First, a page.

• if deficiencies were noted during the record review, include a summary of the review related to the deficiency. Include the name and date of the records reviewed and the deficiency noted.

      For example: "Reviewed the cooking reports and the employee responsible for completing, during the on-site visit. Critical limit was not met at 9h20 and at 10h50. Monitoring records indicated 'acceptable' both times and thus ineffective in detecting that the critical limit was not met."

    • if the operator/ licence holder took control of product(s) or thing(s), include a summary of the control and, if applicable, disposition of the affected product(s) or thing(s).
    • if the CFIA took action to control a product or thing, include a summary of the action. This action includes the application of a held tag, seizure and detention of a product or thing, refusal to certify a product for export or the initiation of a mandatory recall.

B.4.2 HACCP based PCP design closing meeting

The CFIA team responsible for verifying the outcome of the operator/ licence holder's HACCP based PCP (tasks 4.1.04 and 4.3.01) conducts a closing meeting with the operator/ licence holder's representative.

If an IR-CAR was issued to the operator/ licence holder, the FSEP specialist inspector:

  • discusses the non-compliance(s) with the operator/ licence holder and clarifies concerns or questions that the operator/ licence holder may have regarding the description of non-compliance
  • informs the operator/ licence holder that a failure to implement corrective measures in relation to the non-compliance noted by the date specified in the IR-CAR may result in the initiation of the process to suspend the operator/ licence holder's licence pursuant to sub-section 35(a) and (c) of the SFCR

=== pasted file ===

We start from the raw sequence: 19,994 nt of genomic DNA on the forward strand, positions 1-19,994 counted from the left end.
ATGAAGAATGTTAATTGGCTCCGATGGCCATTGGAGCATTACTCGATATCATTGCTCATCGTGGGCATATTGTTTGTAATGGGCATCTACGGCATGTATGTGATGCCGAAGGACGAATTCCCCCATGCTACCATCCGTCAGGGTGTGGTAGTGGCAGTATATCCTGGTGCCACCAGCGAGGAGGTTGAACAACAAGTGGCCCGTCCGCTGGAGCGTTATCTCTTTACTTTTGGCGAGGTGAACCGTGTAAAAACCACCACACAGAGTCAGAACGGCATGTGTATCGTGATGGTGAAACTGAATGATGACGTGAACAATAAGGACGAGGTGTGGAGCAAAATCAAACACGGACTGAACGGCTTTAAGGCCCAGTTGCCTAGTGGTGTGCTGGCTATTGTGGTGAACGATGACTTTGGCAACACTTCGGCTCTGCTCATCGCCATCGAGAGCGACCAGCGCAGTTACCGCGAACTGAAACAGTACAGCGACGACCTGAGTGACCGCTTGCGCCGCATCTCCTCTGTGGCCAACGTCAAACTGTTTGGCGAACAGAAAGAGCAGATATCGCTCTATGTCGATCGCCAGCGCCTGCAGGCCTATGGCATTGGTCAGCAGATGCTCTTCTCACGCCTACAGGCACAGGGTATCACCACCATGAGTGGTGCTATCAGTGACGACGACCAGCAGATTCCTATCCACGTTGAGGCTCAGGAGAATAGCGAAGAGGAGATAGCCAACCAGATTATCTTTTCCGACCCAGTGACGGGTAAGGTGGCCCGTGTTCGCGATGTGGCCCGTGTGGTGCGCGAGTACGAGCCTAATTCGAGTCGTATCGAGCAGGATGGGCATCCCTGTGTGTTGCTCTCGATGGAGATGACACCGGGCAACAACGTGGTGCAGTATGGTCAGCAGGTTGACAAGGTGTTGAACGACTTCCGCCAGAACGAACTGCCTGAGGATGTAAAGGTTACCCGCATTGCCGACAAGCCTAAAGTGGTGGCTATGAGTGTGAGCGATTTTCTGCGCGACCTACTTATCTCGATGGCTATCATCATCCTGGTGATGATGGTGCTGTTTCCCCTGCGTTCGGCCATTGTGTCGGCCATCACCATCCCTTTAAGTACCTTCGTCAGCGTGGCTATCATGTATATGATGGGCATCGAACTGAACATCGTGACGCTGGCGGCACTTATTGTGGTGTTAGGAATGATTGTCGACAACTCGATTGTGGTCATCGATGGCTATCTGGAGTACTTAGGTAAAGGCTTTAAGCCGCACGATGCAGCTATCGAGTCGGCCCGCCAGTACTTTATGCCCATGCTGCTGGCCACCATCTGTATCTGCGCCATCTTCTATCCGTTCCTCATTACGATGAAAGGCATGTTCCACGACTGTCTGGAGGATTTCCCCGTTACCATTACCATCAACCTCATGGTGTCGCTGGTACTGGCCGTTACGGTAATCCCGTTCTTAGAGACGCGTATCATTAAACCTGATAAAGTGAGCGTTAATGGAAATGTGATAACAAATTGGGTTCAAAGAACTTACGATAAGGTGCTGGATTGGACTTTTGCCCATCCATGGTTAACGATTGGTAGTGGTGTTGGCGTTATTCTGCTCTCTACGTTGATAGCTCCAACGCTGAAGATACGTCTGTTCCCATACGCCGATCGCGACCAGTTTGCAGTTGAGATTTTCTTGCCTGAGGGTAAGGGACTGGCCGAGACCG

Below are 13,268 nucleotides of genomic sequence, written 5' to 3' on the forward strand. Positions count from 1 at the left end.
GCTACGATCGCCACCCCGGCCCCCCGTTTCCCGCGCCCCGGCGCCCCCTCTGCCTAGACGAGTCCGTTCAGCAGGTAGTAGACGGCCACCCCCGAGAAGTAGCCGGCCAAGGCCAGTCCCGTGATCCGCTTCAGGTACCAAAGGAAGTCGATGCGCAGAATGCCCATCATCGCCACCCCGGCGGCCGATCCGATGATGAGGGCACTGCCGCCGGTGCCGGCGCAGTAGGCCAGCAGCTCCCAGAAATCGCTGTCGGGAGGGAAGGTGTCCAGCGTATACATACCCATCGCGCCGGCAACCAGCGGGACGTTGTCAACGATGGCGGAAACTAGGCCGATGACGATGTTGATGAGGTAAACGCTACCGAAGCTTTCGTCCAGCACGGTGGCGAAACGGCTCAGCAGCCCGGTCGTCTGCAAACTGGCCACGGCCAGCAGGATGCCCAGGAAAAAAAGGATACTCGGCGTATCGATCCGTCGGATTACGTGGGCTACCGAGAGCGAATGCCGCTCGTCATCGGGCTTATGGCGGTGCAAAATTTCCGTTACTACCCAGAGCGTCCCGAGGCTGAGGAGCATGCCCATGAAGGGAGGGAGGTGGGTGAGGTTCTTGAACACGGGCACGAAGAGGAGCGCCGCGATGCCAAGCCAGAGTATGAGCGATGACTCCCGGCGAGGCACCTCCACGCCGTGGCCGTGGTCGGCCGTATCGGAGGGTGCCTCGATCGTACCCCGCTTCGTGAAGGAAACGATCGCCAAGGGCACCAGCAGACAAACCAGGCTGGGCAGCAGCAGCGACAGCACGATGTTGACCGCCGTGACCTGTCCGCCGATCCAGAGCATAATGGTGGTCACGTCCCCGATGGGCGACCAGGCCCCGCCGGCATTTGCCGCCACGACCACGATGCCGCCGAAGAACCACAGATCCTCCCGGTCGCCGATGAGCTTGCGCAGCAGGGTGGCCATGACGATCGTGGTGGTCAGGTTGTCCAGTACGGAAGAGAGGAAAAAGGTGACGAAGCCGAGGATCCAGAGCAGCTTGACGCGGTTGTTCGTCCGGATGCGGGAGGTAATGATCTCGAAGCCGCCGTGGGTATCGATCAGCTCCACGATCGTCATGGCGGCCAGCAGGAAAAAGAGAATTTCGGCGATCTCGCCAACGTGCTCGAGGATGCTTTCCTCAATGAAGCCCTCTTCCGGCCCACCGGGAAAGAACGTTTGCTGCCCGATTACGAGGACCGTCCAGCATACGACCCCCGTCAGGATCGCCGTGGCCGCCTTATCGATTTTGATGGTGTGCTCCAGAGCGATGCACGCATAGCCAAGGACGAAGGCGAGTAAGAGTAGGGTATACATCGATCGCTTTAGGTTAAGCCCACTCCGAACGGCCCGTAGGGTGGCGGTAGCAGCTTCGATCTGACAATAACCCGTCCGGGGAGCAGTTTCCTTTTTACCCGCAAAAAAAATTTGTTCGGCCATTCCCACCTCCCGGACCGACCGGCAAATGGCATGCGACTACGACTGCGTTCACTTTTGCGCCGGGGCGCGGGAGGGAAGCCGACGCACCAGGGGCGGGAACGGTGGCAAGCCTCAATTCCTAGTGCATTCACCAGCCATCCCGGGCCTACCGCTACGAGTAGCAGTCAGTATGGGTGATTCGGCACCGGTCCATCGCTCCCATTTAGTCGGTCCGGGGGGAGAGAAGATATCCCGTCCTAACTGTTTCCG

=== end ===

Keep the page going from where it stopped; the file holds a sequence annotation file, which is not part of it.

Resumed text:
• the timelines specified by the inspector should reflect the seriousness of the non-compliance and the time required to correct the non-compliant section of the HACCP based PCP. Due to the nature of HACCP based PCP design task, IR-CARs generated as a result may require a specified timeline for completion of corrective measures that is over 60 days
  • informs the operator/ licence holder that they must implement corrective actions for preventing or eliminating the identified hazards or reducing them to an acceptable level and must document the evidence that the control measures are effective, as per SFCR 89 (1)(c)(i), as applicable, including identifying and documenting any actions taken to control the situation. In order to achieve this, operators / licence holders can utilize guidance found in recognized food safety programs. These include model systems (FSEP, QMP), interpretative guidance on corrective actions and any other model recognized in the industry.
  • obtains the operator/ licence holder representative's signature on the IR-CAR to acknowledge receipt of the IR-CAR and notifies the operator/ licence holder that by signing the IR-CAR they are still able to follow the recourse options available to them (see section 7.4.4). If the operator/ licence holder refuses to sign the IR-CAR, the inspector:
    • notes in the description of non-compliance section of the IR-CAR that the operator/ licence holder refused to sign the IR-CAR, and that a copy was left with the operator/ licence holder representative's name and title
    • informs the operator/ licence holder that they must follow section 7.4.4 of this document if they wish to request a review of the IR-CAR
    • informs the operator/ licence holder that they are required to correct any deficiencies described on the IR-CAR that have an immediate impact on food products, animal welfare, animal health or consumer protection while the IR-CAR is subject to the review process
  • if the operator/ licence holder refuses to correct the deficiencies described on the IR-CAR that have an immediate impact on food products or animal health the inspector must take action as necessary and document the actions taken on the follow-up section of the IR-CAR.